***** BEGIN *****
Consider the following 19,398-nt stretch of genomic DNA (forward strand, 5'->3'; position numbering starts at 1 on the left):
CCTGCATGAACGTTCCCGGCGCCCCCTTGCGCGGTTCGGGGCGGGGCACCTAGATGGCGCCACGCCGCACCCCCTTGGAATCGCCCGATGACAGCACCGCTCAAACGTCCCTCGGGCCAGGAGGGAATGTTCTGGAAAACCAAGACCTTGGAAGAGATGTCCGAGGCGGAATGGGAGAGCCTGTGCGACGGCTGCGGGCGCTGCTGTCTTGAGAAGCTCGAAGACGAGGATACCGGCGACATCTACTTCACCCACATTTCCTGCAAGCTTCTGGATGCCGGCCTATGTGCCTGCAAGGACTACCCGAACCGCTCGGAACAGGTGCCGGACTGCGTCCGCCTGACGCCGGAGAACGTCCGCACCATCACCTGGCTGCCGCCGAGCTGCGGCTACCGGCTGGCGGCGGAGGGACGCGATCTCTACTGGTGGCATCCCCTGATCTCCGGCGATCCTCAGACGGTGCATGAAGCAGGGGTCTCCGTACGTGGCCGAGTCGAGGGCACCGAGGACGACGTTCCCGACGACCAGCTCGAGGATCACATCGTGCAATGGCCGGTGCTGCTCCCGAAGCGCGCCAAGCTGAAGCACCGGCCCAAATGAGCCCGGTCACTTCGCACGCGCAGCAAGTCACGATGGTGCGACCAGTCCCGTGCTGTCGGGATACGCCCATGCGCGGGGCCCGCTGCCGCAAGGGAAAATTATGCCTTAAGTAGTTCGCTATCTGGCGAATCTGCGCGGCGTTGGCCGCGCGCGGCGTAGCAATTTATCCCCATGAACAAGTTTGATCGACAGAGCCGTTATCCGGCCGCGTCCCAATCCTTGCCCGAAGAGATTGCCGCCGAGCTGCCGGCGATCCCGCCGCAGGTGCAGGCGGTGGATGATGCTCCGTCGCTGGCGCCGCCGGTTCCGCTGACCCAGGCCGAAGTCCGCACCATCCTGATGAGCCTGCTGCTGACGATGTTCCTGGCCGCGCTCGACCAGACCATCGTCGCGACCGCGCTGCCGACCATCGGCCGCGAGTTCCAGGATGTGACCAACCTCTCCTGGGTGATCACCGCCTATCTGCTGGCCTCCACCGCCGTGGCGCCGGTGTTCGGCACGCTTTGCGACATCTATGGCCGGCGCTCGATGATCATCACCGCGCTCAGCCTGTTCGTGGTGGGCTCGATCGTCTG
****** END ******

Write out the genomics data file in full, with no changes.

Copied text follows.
Consider the following 19,398-nt stretch of genomic DNA (forward strand, 5'->3'; position numbering starts at 1 on the left):
CCTGCATGAACGTTCCCGGCGCCCCCTTGCGCGGTTCGGGGCGGGGCACCTAGATGGCGCCACGCCGCACCCCCTTGGAATCGCCCGATGACAGCACCGCTCAAACGTCCCTCGGGCCAGGAGGGAATGTTCTGGAAAACCAAGACCTTGGAAGAGATGTCCGAGGCGGAATGGGAGAGCCTGTGCGACGGCTGCGGGCGCTGCTGTCTTGAGAAGCTCGAAGACGAGGATACCGGCGACATCTACTTCACCCACATTTCCTGCAAGCTTCTGGATGCCGGCCTATGTGCCTGCAAGGACTACCCGAACCGCTCGGAACAGGTGCCGGACTGCGTCCGCCTGACGCCGGAGAACGTCCGCACCATCACCTGGCTGCCGCCGAGCTGCGGCTACCGGCTGGCGGCGGAGGGACGCGATCTCTACTGGTGGCATCCCCTGATCTCCGGCGATCCTCAGACGGTGCATGAAGCAGGGGTCTCCGTACGTGGCCGAGTCGAGGGCACCGAGGACGACGTTCCCGACGACCAGCTCGAGGATCACATCGTGCAATGGCCGGTGCTGCTCCCGAAGCGCGCCAAGCTGAAGCACCGGCCCAAATGAGCCCGGTCACTTCGCACGCGCAGCAAGTCACGATGGTGCGACCAGTCCCGTGCTGTCGGGATACGCCCATGCGCGGGGCCCGCTGCCGCAAGGGAAAATTATGCCTTAAGTAGTTCGCTATCTGGCGAATCTGCGCGGCGTTGGCCGCGCGCGGCGTAGCAATTTATCCCCATGAACAAGTTTGATCGACAGAGCCGTTATCCGGCCGCGTCCCAATCCTTGCCCGAAGAGATTGCCGCCGAGCTGCCGGCGATCCCGCCGCAGGTGCAGGCGGTGGATGATGCTCCGTCGCTGGCGCCGCCGGTTCCGCTGACCCAGGCCGAAGTCCGCACCATCCTGATGAGCCTGCTGCTGACGATGTTCCTGGCCGCGCTCGACCAGACCATCGTCGCGACCGCGCTGCCGACCATCGGCCGCGAGTTCCAGGATGTGACCAACCTCTCCTGGGTGATCACCGCCTATCTGCTGGCCTCCACCGCCGTGGCGCCGGTGTTCGGCACGCTTTGCGACATCTATGGCCGGCGCTCGATGATCATCACCGCGCTCAGCCTGTTCGTGGTGGGCTCGATCGTCTG